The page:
When galaxies eat galaxies

  • This image, taken by the Hubble Space Telescope, shows a ring of light from a distant galaxy created when a closer galaxy in the foreground – not shown in this processed image – acts as a “gravitational lens” to bend the light from the more distant galaxy into the ring of light, known as an Einstein ring. In a new study, University of Utah astronomer Adam Bolton and colleagues measured these Einstein rings to determine the mass of 79 lens galaxies that are massive elliptical galaxies, the largest kind of galaxy with 100 billion stars. The study found the centres of these big galaxies are getting denser over time, evidence of repeated collisions between massive galaxies. Image credit: Joel Brownstein, University of Utah, for Nasa/ESA and the Sloan Digital Sky Survey
  • This Hubble Space Telescope image is the same as the previous image, but without the same processing. So the Einstein ring of light from the distant galaxy appears less sharp, but and the closer “gravitational lens” galaxy is now visible in the middle of the image. Image credit: Joel Brownstein, University of Utah, for Nasa/ESA and the Sloan Digital Sky Survey
Date:12 October 2012 Tags:, , ,

Using gravitational “lenses” in space, University of Utah astronomers discovered that the centres of the biggest galaxies are growing denser – evidence of repeated collisions and mergers by massive galaxies with 100 billion stars.

“We found that during the last 6 billion years, the matter that makes up massive elliptical galaxies is getting more concentrated toward the centres of those galaxies. This is evidence that big galaxies are crashing into other big galaxies to make even bigger galaxies,” says astronomer Adam Bolton, principal author of the new study.

“Most recent studies have indicated that these massive galaxies primarily grow by eating lots of smaller galaxies,” he adds. “We’re suggesting that major collisions between massive galaxies are just as important as those many small snacks.”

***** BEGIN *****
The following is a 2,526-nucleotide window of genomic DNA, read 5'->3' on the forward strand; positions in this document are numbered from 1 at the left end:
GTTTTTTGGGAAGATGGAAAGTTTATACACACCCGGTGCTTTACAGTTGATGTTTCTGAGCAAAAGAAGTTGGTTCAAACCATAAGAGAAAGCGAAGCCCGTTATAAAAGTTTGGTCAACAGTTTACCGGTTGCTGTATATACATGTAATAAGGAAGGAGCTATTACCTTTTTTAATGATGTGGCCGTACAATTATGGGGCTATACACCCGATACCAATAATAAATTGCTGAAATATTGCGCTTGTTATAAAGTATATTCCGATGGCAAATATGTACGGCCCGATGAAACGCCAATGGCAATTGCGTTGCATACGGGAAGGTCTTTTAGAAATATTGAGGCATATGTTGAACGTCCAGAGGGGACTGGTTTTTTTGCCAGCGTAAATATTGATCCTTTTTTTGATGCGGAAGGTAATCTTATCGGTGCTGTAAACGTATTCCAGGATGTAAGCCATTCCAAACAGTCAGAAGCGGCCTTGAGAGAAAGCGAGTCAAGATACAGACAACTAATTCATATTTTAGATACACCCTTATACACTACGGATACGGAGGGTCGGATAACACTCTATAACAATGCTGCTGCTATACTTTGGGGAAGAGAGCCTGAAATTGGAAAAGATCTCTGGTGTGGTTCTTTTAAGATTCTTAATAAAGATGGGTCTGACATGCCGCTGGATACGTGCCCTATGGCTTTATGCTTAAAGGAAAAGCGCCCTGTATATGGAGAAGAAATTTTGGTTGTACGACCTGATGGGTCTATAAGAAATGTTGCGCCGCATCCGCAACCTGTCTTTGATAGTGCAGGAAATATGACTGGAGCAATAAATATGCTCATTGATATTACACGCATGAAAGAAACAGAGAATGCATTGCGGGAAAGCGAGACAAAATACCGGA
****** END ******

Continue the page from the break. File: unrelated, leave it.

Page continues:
The new study – published in The Astrophysical Journal – was conducted by Bolton’s team from the Sloan Digital Sky Survey-III using the survey’s 2,5-metre optical telescope at Apache Point, N.M., and the Earth-orbiting Hubble Space Telescope.

The telescopes were used to observe and analyse 79 “gravitational lenses”, which are galaxies between Earth and more distant galaxies. A lens galaxy’s gravity bends light from a more distant galaxy, creating a ring or partial ring of light around the lens galaxy.

The size of the ring was used to determine the mass of each lens galaxy, and the speed of stars was used to calculate the concentration of mass in each lens galaxy.

Big meals and snacks for massive elliptical galaxies
The new study deals with the biggest, most massive kind of galaxies, known as massive elliptical galaxies, which each contain about 100 billion stars. Counting unseen “dark matter”, they contain the mass of 1 trillion stars like our Sun.

“They are the end products of all the collisions and mergers of previous generations of galaxies,” perhaps hundreds of collisions,” Bolton says.

Despite recent evidence from other studies that massive elliptical galaxies grow by eating much smaller galaxies, Bolton’s previous computer simulations showed that collisions between large galaxies are the only galaxy mergers that lead, over time, to increased mass density on the centre of massive elliptical galaxies.

When a small galaxy merges with a larger one, the pattern is different. The smaller galaxy is ripped apart by gravity from the larger galaxy. Stars from the smaller galaxy remain near the outskirts – not the centre – of the larger galaxy.

“But if you have two roughly comparable galaxies and they are on a collision course, each one penetrates more toward the centre of the other, so more mass ends up in the centre,” Bolton says.

Other recent studies indicate stars are spread more widely within galaxies over time, supporting the idea that massive galaxies snack on much smaller ones.

“We’re finding galaxies are getting more concentrated in their mass over time even though they are getting less concentrated in the light they emit,” Bolton says.

He believes large galaxy collisions explain the growing mass concentration, while galaxies gobbling smaller galaxies explain more starlight away from galactic centres.

“Both processes are important to explain the overall picture,” Bolton says. “The way the starlight evolves cannot be explained by the big collisions, so we really need both kinds of collisions, major and minor – a few big ones and a lot of small ones.”

The new study also suggests the collisions between large galaxies are “dry collisions” – meaning the colliding galaxies lack large amounts of gas because most of the gas already has congealed to form stars – and that the colliding galaxies hit each other “off axis” or with what Bolton calls “glancing blows” rather than head-on.


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